Blogging Bayport Alameda

February 2, 2018

Boon and bust

Filed under: Alameda — Lauren Do @ 6:02 am

With the possible ballot initiative repealing Costa Hawkins looming, there is a new working paper on Rent Control out for review.  From City Lab:

While these policies are a boon to many low-income tenants who directly benefit, they worsen the affordability crisis in the longterm. “It’s somewhat of a transfer from future tenants to incumbent tenants,” said Rebecca Diamond, an assistant professor of economics at Stanford University, who authored the paper along with colleagues Timothy McQuade and Franklin Qian.

Rent control policies impose limits on rent increases for the duration of a tenant’s stay. But since landlords have many loopholes for escaping those requirements, the Stanford researchers found that that they ended up pulling properties from the rental market—shrinking the rental housing supply overall.

These are pieces that we’ve heard anecdotal stories about (“I know a landlord who has done this and that because they don’t want to bother with rent control”) but here’s some historical data points from the big city right across the bay.


What they found was that the tenants who benefited from the law were between 10 and 20 percent more likely to remain at the same address, compared to their counterparts in the non-rent controlled buildings. This was particularly true for the less mobile tenants—elderly folks and those families who’d lived at that address for a long time.

The dollar value of these tenants’ benefits was immense. If what they collectively gained between 1995 and 2012 were given out as a lump sum today, it would amount to $2.9 billion, the researchers calculated. That’s around $2,300 and $6,600 per person per year.

But it also harmed some tenants within those rent controlled units because of the change in landlord behavior due to rent control:

As a result of these landlord reactions, rent-controlled buildings saw a 15 percent decline in the number of renter residents, and a 25 percent decline in those living in the rent-controlled units, compared to 1994 levels. In other words, rent control had a counterproductive effect.

“It just dramatically limited the supply of rental housing. On top of that, it pushed landlords to supply owner-occupied housing and new housing—both of which are really the types of housing consumed by rich people,” Diamond said. “So we’re creating a policy that tells landlords, ‘It’s much more profitable to cater to high-income housing taste than low-income housing tastes.’”

But here’s the uncomfortable kicker for housing activists who think that not building anything because it will prevent displacement and simply shoring up rent control laws will protect the vulnerable:

This had a city-wide effect, according to the paper, decreasing rental housing by 6 percent, and increasing rent in San Francisco by 5.1 percent in the time period examined. The rent control policy therefore “likely fueled the gentrification of San Francisco,” the paper concluded, contributing to “a higher level of income inequality in the city overall.”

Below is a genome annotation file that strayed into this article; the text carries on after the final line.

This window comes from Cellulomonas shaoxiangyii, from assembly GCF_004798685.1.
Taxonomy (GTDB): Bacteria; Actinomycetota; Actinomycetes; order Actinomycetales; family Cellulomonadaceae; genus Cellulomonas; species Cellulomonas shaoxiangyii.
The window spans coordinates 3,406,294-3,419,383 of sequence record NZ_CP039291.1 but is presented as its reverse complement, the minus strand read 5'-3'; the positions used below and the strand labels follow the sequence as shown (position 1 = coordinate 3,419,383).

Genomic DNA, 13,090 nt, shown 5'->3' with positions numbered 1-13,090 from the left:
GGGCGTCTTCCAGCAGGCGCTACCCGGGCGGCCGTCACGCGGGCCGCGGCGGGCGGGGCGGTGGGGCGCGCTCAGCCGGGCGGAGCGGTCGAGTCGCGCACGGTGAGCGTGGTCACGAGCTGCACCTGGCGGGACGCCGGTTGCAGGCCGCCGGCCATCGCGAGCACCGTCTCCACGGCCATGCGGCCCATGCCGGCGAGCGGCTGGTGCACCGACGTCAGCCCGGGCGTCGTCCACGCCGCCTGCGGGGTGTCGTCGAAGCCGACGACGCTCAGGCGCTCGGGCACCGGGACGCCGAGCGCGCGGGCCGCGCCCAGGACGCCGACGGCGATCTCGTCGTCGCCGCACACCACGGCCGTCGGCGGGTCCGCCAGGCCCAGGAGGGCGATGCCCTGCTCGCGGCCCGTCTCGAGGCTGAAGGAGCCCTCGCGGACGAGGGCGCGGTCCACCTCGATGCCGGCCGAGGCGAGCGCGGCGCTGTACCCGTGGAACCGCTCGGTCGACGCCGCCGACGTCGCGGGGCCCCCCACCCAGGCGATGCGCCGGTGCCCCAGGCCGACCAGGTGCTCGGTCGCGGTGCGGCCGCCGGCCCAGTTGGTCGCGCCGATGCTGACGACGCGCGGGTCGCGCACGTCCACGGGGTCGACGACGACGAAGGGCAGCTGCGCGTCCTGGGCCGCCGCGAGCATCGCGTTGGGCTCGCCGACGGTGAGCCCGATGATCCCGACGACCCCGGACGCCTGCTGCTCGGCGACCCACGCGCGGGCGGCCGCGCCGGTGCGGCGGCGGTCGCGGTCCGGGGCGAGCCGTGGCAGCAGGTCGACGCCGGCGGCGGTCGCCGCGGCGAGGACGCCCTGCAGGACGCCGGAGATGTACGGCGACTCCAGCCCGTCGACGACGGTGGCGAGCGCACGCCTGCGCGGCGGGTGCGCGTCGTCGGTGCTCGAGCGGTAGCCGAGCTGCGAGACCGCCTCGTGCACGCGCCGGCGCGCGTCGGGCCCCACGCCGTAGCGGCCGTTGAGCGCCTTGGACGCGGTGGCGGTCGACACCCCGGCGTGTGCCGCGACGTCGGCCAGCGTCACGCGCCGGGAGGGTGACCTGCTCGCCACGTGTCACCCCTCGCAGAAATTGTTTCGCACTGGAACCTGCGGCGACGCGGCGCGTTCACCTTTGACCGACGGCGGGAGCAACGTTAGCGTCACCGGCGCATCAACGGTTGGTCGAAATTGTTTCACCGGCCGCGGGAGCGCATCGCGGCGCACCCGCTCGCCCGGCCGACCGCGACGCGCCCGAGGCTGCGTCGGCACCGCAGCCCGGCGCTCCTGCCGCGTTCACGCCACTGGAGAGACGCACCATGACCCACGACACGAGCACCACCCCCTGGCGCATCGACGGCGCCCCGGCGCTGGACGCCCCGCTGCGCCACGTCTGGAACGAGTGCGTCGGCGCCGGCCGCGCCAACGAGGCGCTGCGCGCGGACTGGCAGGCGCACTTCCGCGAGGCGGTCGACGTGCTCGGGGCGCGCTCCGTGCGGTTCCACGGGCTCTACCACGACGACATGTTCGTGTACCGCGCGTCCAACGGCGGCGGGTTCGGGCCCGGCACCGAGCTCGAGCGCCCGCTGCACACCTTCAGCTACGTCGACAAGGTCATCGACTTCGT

1. Yes rent control does eventually result in more units being taken off of the rental market and fewer residents per rental unit. While the eventual reduction in the number of units is a strong argument against rent control, the reduction in the number of renters per unit is an argument for rent control where high rental rates lead to overcrowding of units to share the high costs.

    The last paragraph of the article by Tanvi Misra makes a key point – “If we’re really serious as a society about ensuring that rents remain affordable to tenants, we potentially should share that cost burden …You could imagine raising revenue through a tax … and providing rental subsidies in tax credit, but making landlords pay 100 percent of those costs in a world where they can avoid paying those costs really undermines the goals of policy.”

    This is Ms. Misra’s concluding point: the housing market alone cannot pay for the needed affordable housing, and neither can landlords. The question is how can the pain experienced by low and increasingly middle-income citizens caused by high housing costs be shared with landlords, businesses and wealthier citizens to motivate them to provide the funding necessary for housing? By reducing the supply of housing for an increasing proportion of workers while providing a stable core of renters that can organize, strict rent control laws will hasten the day of reckoning. Then a majority of citizens will insist that government permit and finance housing so that far more than 15% of new housing built in the inner Bay Area is affordable.

    Since existing housing shortages largely caused by government restrictions on zoning drive up housing prices, recapturing a portion of this increase in value experienced by all homeowners would be a fair and equitable approach to financing housing. Recapturing a portion of the increases in value of all housing would enable all homeowners to contribute to financing affordable housing, not just developers and landlords. A portion of the increase in value of industrial and corporate property could also be tapped to fund affordable housing – and that would be fair and equitable as well since Bay Area businesses are complaining that high housing costs are making doing business in the Bay Area increasingly difficult.

    Comment by William Smith — February 2, 2018 @ 6:53 am

  2. Yes, market dyslocation, no matter how well intentioned, can have unintended consequences.

    Comment by Tom Schweich — February 2, 2018 @ 7:30 am

  3. I have posted this link a few times but for any readers not familiar with Costa-Hawkins here is quick primer.

    Comment by Mike McMahon — February 4, 2018 @ 9:50 am

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